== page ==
Steven R. December 25, 2019
WePlay! Esports is about to hold the first big Dota 2 tournament of the year 2020, and the esports organizer has been around in Dota 2 for a very long time now.
The organizer hosted some of the largest online leagues of the game’s formative years and helped teams like Natus Vincere and Alliance build their legacies. WePlay! still does so today, giving teams like OG and Ninjas in Pyjamas the chance to stay active between majors.
Despite that history, it was still something of a surprise for some fans to see WePlay!’s name appear attached to a Minor. WIN.gg caught up with WePlay! Esports General Producer Max Belonogov to discuss the event, the company’s history, and what fans can expect from the WePlay! Bukovel Minor.
WePlay! Esports has generally organized online leagues, but with the Bukovel Minor and Forge of Masters Season 1 and 2 Finals, we’ve seen you be more active in LAN events. Is this something to expect from WePlay! going forward?
Belonogov: Yes, we will be doing more LAN events moving forward. It’s a natural way of growth for a company. At first, you test your approach in a studio format, without the teams playing on-site. Then you take what you’ve learned and apply it on LAN.
We’ve had enough events recently to build up experience and confidence, especially with the LAN finals of Forge of Masters. The approach to our recent online and LAN tournaments is a reason why Valve is giving us the privilege to host this minor.
In the future, we intend to organize more LAN events with unique, creative concepts.
How is WePlay! going to put their own stamp on an event they host? We see different organizers do it in different ways, like RFRSH with the BLAST Pro Series’ unique presentation. What is WePlay!’s approach?
Of course, we observe what other tournament operators do and the BLAST events are on our radars as well. The thing that separates WePlay! Esports is our core creative approach where competition is just a part of the show. Our goal is not only to stream the tournament games, but also to create an experience.
Every aspect of the broadcast, such as the talent costumes, studio setup, music, SFM videos, and comedy skits are aligned within a specific storyline, meant to generate specific emotions. This is what we call esportainment and what we’ve been testing for more than a year now.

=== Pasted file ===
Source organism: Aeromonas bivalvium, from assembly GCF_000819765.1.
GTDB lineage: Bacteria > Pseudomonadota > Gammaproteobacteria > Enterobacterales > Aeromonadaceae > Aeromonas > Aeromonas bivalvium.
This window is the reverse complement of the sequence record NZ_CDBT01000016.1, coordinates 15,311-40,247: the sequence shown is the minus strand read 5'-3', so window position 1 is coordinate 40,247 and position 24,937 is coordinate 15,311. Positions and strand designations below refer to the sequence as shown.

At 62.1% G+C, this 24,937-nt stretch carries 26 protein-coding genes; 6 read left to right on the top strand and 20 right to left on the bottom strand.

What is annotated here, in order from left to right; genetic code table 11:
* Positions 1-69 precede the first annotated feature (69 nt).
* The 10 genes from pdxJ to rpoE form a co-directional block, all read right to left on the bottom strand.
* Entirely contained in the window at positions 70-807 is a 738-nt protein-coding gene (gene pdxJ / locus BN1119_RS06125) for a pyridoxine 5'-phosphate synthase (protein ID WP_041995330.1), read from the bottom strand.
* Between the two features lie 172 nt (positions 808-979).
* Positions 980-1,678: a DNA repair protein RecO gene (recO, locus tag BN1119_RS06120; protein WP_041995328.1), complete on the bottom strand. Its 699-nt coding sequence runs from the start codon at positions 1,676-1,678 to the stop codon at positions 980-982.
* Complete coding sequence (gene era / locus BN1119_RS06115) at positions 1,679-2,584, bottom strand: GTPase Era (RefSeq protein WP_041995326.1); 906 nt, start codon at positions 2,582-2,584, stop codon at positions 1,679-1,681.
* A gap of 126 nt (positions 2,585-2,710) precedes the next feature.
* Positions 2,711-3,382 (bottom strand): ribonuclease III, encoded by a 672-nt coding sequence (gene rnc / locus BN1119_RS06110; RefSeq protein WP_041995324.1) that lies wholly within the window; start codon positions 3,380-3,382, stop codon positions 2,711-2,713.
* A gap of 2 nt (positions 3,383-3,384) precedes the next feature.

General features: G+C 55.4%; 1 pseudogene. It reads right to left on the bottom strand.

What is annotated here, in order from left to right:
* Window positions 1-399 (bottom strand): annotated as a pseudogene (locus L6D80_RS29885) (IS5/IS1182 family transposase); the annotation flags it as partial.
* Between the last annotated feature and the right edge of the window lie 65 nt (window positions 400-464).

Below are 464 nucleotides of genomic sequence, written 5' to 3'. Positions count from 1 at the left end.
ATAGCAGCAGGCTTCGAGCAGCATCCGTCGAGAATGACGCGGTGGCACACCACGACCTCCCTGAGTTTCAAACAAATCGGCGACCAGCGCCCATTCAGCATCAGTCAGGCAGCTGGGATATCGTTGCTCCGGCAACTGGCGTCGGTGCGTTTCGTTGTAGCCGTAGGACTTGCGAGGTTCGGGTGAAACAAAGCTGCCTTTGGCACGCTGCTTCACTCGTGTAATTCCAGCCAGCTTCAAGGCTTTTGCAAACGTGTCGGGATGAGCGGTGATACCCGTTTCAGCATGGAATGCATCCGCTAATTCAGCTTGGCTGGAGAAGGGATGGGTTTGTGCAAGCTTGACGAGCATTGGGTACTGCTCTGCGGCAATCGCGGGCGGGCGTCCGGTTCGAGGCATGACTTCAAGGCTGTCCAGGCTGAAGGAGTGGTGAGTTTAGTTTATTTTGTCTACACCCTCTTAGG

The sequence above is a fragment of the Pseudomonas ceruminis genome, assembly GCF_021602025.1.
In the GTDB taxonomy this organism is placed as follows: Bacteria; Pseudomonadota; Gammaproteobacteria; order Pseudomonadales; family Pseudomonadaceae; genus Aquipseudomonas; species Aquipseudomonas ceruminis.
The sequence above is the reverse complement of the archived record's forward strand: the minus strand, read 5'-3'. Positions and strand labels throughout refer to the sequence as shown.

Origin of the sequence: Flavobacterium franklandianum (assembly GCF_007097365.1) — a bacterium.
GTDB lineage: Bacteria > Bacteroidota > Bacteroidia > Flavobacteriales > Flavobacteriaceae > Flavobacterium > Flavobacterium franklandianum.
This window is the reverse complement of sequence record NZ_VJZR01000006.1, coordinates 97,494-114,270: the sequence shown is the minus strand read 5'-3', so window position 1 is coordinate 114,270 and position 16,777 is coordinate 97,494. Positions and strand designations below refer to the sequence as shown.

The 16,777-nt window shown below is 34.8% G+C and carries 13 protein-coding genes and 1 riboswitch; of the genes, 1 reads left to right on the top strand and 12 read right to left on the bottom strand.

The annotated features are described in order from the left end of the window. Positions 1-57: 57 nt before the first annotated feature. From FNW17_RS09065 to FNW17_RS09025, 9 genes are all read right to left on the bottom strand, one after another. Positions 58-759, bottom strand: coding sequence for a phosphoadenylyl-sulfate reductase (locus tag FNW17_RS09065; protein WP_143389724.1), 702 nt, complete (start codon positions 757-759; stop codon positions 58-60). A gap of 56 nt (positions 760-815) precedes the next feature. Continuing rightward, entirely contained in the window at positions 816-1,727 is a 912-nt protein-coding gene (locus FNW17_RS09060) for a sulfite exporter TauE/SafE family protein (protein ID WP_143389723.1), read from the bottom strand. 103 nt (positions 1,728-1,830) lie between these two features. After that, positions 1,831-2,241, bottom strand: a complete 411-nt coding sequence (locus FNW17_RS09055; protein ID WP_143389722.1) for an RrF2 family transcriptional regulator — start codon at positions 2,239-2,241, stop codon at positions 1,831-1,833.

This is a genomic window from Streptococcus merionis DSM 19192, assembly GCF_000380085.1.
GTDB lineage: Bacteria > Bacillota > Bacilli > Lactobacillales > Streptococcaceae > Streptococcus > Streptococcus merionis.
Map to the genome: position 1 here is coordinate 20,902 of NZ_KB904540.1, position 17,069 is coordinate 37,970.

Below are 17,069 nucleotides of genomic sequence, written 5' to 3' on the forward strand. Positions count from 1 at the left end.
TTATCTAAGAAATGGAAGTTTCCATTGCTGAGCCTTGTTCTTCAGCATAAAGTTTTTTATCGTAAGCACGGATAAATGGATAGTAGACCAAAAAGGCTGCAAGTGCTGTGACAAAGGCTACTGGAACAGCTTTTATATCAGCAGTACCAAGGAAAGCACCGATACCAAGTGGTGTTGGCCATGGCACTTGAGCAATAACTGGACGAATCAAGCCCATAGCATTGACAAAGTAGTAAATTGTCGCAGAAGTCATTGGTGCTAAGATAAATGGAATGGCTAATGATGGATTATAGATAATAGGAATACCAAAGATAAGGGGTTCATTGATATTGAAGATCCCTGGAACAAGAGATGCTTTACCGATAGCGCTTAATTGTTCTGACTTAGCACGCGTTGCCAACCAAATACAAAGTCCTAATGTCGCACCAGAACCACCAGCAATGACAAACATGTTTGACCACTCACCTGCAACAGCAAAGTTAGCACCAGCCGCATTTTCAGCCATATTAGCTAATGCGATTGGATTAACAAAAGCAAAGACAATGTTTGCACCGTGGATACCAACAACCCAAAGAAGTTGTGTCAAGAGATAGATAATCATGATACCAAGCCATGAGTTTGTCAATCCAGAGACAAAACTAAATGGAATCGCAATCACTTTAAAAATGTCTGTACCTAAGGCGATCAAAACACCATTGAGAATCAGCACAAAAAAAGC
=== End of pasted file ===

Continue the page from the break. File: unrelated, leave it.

We’ve started to see Dota 2 tournament organizers hosting events at destination locations like the MDL Disneyland Paris Major and now WePlay! Esports with a ski resort, rather than at a more traditional arena or auditorium. What’s the reason behind that?
Esports is at a stage when you want to attract the audience with more than just the players and the matches. The MDL Disneyland Paris Major organizers gave the viewers an exciting twist by bringing the event to an unusual location. On the other hand, the organizers could find more ways to engage the viewers in Disney World.
When we were preparing to pitch our minor to Valve, we thought first about the event concept and what emotions we wanted to harness. And then we decided where the perfect place to host it would be.
Bukovel is going to be natively integrated into the show we are creating. The ski resort will be our real-life Christmas village with an atmosphere of magic and where people can enjoy winter in all its glory.
Are there any challenges that come from hosting an event in this sorts of location?
There are obvious logistical challenges, but we were fully prepared to face them since we chose the location.
The biggest challenge with WePlay! Bukovel Minor we are facing is a lack of time. You always want to have more content and keep improving what you already have. Some ideas must be shelved so that others are realized in the best possible way. You don’t have the time to do everything at once.
Which game is easier to put together a broadcast for, Dota 2 or Counter-Strike: Global Offensive? Why?
From the standpoint of production, I’d say CSGO is a tougher game to show. This title has many in-game events such as CT wins, T wins, bomb plants, bomb defusals, explosions, knife kills, Molotov kills, etc., and for every one of them, we create specific sound and light effects and graphics. With Dota 2, this task is a little bit easier.
Some technical aspects also make Dota 2 more comfortable to work with. For example, you need to set up a custom server to host CSGO matches. In terms of observing, I find Dota 2 less challenging as well.
The allocation of team slots by region has resulted in a great list of teams. Which teams are you most excited about hosting?
Yes, we are delighted with the team lineup for the WePlay! Bukovel Minor. I usually don’t think about what teams I’m more excited to host, I’m just looking forward to the storylines that will be created throughout the event.
Since almost everyone has a decent chance to win, I’m glad we will have fantastic matches along with the show.